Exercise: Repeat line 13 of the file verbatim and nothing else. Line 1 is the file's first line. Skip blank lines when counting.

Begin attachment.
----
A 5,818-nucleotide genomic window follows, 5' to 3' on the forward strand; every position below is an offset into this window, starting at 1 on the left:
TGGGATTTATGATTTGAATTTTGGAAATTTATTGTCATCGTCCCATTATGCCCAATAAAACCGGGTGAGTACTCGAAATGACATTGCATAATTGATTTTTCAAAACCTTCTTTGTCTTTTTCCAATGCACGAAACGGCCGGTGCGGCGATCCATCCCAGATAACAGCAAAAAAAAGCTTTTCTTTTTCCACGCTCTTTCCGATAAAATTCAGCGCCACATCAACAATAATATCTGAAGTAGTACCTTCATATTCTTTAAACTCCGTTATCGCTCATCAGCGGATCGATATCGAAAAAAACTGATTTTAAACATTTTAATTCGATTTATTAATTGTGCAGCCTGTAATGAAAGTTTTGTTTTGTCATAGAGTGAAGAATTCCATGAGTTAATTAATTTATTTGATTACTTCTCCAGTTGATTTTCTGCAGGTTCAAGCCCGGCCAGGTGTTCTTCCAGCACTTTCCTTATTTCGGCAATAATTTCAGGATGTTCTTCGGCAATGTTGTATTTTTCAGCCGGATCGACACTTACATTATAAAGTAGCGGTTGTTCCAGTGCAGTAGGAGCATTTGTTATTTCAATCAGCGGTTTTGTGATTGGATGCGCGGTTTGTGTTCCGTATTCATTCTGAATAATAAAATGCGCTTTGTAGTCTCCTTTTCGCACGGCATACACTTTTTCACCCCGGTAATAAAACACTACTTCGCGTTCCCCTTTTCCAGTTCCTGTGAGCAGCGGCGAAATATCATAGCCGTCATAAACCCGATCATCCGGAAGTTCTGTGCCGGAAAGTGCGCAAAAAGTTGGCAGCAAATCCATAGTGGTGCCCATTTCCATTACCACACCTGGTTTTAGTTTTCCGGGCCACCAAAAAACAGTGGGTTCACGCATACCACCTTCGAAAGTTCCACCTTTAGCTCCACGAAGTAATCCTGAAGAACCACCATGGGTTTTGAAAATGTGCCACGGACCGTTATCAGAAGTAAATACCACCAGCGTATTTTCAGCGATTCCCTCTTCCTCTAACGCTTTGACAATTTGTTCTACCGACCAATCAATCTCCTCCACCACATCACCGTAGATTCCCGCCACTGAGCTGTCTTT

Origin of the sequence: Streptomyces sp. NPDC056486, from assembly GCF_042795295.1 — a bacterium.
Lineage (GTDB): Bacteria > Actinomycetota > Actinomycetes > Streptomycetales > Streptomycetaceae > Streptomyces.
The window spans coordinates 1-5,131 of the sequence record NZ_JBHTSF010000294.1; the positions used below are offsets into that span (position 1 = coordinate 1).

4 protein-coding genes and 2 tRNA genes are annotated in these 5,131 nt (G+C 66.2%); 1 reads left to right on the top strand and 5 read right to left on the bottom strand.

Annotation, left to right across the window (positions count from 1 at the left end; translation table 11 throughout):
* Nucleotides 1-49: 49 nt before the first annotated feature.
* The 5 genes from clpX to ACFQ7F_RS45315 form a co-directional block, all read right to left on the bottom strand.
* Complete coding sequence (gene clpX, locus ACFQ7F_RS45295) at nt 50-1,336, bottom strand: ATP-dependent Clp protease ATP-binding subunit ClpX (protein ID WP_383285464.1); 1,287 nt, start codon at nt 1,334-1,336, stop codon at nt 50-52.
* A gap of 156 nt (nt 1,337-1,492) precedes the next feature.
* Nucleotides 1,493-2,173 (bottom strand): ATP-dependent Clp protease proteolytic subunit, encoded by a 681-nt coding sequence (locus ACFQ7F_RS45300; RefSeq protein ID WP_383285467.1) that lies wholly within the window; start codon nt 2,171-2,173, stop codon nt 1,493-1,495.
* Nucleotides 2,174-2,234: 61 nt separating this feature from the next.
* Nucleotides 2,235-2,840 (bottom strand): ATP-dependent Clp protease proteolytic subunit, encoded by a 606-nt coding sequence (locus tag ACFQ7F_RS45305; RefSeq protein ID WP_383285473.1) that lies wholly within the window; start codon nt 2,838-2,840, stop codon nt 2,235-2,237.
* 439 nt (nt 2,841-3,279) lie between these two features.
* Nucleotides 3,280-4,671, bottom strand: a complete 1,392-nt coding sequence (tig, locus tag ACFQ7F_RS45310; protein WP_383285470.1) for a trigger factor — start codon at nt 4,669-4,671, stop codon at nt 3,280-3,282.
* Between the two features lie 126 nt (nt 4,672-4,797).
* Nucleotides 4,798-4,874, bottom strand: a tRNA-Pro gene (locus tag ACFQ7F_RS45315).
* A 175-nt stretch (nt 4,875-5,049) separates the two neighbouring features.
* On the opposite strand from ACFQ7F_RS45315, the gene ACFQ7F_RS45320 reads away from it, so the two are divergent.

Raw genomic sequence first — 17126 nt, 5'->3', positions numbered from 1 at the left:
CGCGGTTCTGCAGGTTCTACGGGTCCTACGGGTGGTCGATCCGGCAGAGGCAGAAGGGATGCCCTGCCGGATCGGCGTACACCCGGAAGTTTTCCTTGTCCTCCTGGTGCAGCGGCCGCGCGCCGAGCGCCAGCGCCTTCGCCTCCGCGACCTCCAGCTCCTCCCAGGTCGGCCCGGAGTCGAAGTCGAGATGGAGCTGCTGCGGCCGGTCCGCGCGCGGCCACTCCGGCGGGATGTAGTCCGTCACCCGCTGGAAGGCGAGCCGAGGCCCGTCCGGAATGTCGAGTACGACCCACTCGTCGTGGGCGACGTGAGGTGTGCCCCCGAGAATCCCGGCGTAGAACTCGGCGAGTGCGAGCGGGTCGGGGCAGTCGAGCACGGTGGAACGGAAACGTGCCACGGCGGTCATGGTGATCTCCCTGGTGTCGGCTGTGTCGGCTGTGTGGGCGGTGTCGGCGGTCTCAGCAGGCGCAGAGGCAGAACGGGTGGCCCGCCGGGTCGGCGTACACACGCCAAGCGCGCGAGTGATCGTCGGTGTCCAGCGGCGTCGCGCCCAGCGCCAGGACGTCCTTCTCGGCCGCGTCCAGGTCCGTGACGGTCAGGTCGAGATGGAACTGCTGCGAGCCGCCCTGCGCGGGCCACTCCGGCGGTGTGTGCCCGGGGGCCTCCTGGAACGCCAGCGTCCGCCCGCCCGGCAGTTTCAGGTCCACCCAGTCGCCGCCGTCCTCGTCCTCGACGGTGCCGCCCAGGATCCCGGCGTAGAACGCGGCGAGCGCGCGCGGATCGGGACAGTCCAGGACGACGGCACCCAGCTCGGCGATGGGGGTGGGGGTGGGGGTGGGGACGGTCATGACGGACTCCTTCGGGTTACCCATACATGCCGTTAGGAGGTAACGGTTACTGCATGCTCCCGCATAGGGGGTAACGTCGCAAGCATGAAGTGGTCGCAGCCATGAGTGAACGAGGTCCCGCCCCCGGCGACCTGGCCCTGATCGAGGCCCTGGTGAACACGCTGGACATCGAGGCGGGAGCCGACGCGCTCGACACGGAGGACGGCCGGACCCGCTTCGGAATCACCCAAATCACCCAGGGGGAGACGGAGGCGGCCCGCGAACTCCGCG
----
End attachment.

* Nucleotides 2,174-2,234: 61 nt separating this feature from the next.